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I'm new here, my name is Mark, I'm 24 years old and I'm a Linux lover, by 2020 I intend to build up a wildlife guardian drone based on the Raspberry pi which will be connected to the internet but that will operate by its own using artificial intelligence.

Talking about this to a technician at my school in Italy, I have been told that the Raspberry is not suitable for an important project but just for little experiments.

The way he said that seemed to me just a bit too dismissive but he made me become doubtful about the Raspberry's quality so I hope you guys can help me understand if the Raspberry can suite my ambitious plan to build a guardian drone to protect the wildlife of a very little Papua New Guinea island or if it will break the first time it encounters trouble.

Is the Raspberry pi 3 only for little experiments or will it also work for very important stable projects like building robots?

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If you want your drone to operate by itself, it must have some degree of intelligence, which means powerful computation resources are needed.

Assuming you intend to use computer vision for the drone to navigate, then it needs to process video stream real time, which is far beyond what Raspberry can do. However, if you construct an super "elegant" AI, a Raspberry would suffice. But this takes a lot of effort. MIT has built a system that can make an aircraft navigate in the forest, which is very impressive. Since details of the project is not shown in the question, I don't know what kind of intelligence it requires.

By the way, Raspberry alone is not capable of controlling a drone. You are going to need ESC(electronic speed control) to control the motors.

Another solution is that the drone transmits all data to the server, where AI algorithms process the data then give the drone commands. But the method involves other problems. First, it's hard for the drone to transmit the data for long distance. If you want to make the wireless communication reliable and keep the cost down, 2Km might be the limit on complicated terrain. In your case, 2Km may be able to cover the island. You also need to make sure the transmitter won't overheat during operation. Second, real-time processing cannot be guaranteed. If the velocity of your drone surpass 20m/s, the command delay would be a disaster.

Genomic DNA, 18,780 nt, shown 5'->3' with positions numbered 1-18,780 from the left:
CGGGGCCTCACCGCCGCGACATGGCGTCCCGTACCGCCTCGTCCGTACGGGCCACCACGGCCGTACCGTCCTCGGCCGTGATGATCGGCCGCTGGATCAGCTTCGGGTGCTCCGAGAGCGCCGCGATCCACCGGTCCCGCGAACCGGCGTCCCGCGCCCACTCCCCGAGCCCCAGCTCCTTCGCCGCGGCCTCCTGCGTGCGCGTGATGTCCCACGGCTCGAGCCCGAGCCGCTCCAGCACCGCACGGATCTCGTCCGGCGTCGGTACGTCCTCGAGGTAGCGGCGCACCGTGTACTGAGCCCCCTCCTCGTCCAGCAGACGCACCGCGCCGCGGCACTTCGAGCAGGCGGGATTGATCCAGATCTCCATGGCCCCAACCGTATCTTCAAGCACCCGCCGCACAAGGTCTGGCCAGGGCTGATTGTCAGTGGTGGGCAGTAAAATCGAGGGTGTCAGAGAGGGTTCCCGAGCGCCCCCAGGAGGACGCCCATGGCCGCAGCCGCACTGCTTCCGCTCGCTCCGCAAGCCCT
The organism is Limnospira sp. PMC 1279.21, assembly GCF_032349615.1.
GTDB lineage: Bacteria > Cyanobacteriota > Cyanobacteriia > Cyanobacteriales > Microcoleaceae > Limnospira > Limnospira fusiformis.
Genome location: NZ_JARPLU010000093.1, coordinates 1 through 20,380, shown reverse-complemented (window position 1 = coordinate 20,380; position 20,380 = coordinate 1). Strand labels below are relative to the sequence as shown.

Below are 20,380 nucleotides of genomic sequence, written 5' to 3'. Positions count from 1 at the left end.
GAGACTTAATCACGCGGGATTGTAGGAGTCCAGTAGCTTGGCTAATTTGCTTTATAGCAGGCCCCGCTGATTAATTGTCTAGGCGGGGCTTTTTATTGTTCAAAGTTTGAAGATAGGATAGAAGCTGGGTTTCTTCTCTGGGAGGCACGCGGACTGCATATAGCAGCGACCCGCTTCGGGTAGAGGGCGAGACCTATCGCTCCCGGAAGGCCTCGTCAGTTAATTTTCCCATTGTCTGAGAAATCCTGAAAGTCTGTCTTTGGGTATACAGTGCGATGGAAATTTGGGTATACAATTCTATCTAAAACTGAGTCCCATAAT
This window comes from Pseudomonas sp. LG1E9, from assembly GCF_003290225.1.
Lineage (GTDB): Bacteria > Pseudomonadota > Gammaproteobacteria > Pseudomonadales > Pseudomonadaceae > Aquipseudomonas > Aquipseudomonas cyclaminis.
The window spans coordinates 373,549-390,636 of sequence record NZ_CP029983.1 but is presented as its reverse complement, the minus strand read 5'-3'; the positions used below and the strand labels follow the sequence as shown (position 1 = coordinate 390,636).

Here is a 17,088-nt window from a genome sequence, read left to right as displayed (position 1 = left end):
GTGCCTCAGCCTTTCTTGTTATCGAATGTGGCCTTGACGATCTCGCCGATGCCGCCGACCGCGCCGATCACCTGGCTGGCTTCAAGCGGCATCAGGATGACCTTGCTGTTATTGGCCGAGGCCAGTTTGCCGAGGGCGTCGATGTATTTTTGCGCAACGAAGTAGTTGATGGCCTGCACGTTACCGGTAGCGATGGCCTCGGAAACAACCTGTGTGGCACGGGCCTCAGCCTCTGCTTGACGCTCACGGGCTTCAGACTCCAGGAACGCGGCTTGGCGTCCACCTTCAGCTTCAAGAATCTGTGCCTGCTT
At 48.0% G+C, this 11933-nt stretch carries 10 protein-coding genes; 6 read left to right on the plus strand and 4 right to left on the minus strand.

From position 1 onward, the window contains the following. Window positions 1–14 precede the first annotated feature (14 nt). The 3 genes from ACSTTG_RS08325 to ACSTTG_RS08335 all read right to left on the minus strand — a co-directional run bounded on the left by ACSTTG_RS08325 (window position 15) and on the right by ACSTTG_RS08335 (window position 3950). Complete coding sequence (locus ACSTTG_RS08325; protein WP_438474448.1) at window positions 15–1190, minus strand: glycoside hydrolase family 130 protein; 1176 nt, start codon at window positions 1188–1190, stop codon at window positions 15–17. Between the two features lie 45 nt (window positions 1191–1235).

In conclusion. Raspberry is not well-suited for your project, but it's still possible. I found that innovation often comes from those outsiders. So try it, even others tell you it's not possible. Some axiom may be true, but they are only applicable to most people in most conditions, not all.

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    $\begingroup$ Since your answer is selected and others will be using it, it would be great if you could improve the accuracy of it. 1) As you said, it's the challenge of running vision algorithms on the pi that is the barrier to using it. Realtime is not a problem and the pi would not be directly controlling the motor commutation. ESC's do that. 2) Wireless communications are extremely variable depending on the situation. If you put a distance limit (2km) then you also need to include your assumptions on environment, frequency, traffic, etc. I hope that's interesting to you. Thanks for contributing! $\endgroup$ – hauptmech Dec 27 '16 at 21:13